As collectors we have been “green” for years—ahead of the crowd when it comes to recycling and reusing. If you’re like us, congratulate yourselves for being “correct.”
Look at how collectors recycle. Flea market dealers wrap our purchases in old newspapers. No delivery truck is needed; we haul our own great buys in the same car we came in. We search for parts of old buildings that used to be thrown away but now are marketed as “architectural antiques.” We use old, not new, cookie jars and dinnerware. Look around your house and admire your “ecological footprint.” If you bought everything new instead of old, how much extra electricity, gasoline and wood would you have used?
Collectors have saved millions of trees by using antique furniture. New furniture not only requires new wood, but also power to cut lumber, light the factory and deliver the finished product.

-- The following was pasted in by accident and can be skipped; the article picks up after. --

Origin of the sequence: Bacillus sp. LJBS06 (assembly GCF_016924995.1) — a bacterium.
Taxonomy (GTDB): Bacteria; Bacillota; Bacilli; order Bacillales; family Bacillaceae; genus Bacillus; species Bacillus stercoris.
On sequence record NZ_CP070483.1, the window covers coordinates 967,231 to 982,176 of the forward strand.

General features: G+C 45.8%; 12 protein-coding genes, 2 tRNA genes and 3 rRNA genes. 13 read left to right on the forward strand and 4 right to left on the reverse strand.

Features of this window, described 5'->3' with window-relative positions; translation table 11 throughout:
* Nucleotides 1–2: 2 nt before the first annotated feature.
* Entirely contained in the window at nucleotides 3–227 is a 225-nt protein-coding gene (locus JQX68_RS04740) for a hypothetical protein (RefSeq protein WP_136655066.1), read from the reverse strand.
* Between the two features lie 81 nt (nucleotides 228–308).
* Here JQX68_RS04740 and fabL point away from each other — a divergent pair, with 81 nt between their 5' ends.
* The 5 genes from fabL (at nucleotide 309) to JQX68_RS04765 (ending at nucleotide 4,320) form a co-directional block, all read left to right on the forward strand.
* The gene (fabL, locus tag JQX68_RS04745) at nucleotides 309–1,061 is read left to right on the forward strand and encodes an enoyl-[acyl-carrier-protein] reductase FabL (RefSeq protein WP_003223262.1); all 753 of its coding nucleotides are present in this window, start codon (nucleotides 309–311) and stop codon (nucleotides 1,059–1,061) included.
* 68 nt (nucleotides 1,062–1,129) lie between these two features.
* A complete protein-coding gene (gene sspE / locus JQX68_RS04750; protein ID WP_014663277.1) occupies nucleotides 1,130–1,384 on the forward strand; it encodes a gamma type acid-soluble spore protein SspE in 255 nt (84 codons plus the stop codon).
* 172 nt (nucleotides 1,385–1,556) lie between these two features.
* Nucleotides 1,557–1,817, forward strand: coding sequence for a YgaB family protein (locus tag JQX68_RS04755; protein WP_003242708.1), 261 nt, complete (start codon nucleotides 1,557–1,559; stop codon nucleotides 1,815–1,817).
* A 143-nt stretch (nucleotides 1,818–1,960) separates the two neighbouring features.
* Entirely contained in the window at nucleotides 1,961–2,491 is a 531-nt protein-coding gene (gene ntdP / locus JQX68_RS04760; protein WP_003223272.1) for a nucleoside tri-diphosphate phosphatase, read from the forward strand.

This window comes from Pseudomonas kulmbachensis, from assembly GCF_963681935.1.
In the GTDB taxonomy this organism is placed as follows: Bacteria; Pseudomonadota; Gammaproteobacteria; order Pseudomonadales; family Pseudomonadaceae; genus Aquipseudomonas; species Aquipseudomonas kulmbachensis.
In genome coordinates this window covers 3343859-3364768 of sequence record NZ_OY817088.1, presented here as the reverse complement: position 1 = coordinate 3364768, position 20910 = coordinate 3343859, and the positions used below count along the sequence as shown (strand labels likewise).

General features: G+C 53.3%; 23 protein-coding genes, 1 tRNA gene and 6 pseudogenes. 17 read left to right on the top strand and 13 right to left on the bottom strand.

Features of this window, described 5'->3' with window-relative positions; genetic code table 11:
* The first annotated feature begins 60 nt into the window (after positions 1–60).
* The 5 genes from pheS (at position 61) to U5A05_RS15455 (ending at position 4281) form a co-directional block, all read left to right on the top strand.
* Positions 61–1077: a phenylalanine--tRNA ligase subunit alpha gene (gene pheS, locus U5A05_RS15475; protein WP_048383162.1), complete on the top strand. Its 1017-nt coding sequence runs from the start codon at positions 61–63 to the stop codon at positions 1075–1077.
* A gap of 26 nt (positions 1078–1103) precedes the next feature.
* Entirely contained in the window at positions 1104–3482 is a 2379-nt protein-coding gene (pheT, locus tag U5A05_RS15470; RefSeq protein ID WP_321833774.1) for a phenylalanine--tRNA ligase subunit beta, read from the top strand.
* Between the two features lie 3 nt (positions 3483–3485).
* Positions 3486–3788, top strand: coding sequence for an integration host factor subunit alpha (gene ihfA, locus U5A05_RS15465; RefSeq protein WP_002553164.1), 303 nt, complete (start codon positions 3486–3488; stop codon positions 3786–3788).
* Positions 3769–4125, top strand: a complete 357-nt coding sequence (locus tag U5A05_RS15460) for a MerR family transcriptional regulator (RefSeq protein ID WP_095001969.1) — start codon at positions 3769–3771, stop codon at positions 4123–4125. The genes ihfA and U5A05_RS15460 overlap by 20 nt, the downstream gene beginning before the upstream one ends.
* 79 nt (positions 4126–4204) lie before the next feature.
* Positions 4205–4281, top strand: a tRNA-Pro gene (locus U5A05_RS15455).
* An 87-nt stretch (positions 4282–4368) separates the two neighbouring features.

Our house is over 50 years old. It was built with old-fashioned lumber, not plywood, and plaster, not wallboard. It has other features that are healthier (no fumes from chemicals) and can withstand flood and hurricanes better than most new houses. When we redecorate, we use new fabrics and paint but don’t buy new accessories or tables. We like old. But we’re not as extreme as the San Francisco recycling group of 10 young friends called the Compactors. They didn’t buy anything new for a year except food and a few necessities like toilet paper and brake fluid. Everything else came from thrift stores, flea markets or even trash bins. They think it was a new idea. We suspect their great-grandparents were doing the same thing during the Depression because they had very little money. And their parents may have been collectors who recycled and saved money buying old things long before their children rediscovered the idea of “sustainability.”